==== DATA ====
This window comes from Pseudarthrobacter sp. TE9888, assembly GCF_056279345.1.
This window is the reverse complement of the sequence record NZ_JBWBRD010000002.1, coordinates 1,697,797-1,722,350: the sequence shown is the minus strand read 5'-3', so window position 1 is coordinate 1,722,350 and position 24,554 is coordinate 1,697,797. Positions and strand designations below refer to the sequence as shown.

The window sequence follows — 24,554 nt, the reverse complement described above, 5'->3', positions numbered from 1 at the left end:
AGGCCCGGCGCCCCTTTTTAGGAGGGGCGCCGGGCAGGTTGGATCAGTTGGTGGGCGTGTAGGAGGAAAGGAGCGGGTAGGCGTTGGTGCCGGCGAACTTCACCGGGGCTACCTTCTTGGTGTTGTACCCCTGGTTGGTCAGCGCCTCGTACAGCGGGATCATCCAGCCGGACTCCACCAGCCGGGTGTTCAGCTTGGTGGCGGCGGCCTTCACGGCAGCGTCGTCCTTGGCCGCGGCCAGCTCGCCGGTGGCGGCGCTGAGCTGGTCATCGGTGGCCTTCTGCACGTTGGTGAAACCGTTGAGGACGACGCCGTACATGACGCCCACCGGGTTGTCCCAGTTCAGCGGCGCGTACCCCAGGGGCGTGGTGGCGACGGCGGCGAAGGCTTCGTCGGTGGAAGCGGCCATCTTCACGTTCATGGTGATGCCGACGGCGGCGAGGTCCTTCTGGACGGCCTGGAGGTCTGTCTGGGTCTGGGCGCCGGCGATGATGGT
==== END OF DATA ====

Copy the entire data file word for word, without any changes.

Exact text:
This window comes from Pseudarthrobacter sp. TE9888, assembly GCF_056279345.1.
This window is the reverse complement of the sequence record NZ_JBWBRD010000002.1, coordinates 1,697,797-1,722,350: the sequence shown is the minus strand read 5'-3', so window position 1 is coordinate 1,722,350 and position 24,554 is coordinate 1,697,797. Positions and strand designations below refer to the sequence as shown.

The window sequence follows — 24,554 nt, the reverse complement described above, 5'->3', positions numbered from 1 at the left end:
AGGCCCGGCGCCCCTTTTTAGGAGGGGCGCCGGGCAGGTTGGATCAGTTGGTGGGCGTGTAGGAGGAAAGGAGCGGGTAGGCGTTGGTGCCGGCGAACTTCACCGGGGCTACCTTCTTGGTGTTGTACCCCTGGTTGGTCAGCGCCTCGTACAGCGGGATCATCCAGCCGGACTCCACCAGCCGGGTGTTCAGCTTGGTGGCGGCGGCCTTCACGGCAGCGTCGTCCTTGGCCGCGGCCAGCTCGCCGGTGGCGGCGCTGAGCTGGTCATCGGTGGCCTTCTGCACGTTGGTGAAACCGTTGAGGACGACGCCGTACATGACGCCCACCGGGTTGTCCCAGTTCAGCGGCGCGTACCCCAGGGGCGTGGTGGCGACGGCGGCGAAGGCTTCGTCGGTGGAAGCGGCCATCTTCACGTTCATGGTGATGCCGACGGCGGCGAGGTCCTTCTGGACGGCCTGGAGGTCTGTCTGGGTCTGGGCGCCGGCGATGATGGT